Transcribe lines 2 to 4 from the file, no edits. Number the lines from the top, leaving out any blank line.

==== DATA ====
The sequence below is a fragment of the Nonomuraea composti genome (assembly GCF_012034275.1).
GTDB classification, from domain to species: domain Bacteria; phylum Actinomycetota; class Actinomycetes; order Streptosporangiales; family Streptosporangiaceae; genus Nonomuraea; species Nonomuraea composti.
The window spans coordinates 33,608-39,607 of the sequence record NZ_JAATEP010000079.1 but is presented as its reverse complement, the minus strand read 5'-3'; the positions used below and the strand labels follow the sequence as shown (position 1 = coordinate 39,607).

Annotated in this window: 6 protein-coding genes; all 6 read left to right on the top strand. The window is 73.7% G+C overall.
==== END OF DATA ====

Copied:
GTDB classification, from domain to species: domain Bacteria; phylum Actinomycetota; class Actinomycetes; order Streptosporangiales; family Streptosporangiaceae; genus Nonomuraea; species Nonomuraea composti.
The window spans coordinates 33,608-39,607 of the sequence record NZ_JAATEP010000079.1 but is presented as its reverse complement, the minus strand read 5'-3'; the positions used below and the strand labels follow the sequence as shown (position 1 = coordinate 39,607).

Annotated in this window: 6 protein-coding genes; all 6 read left to right on the top strand. The window is 73.7% G+C overall.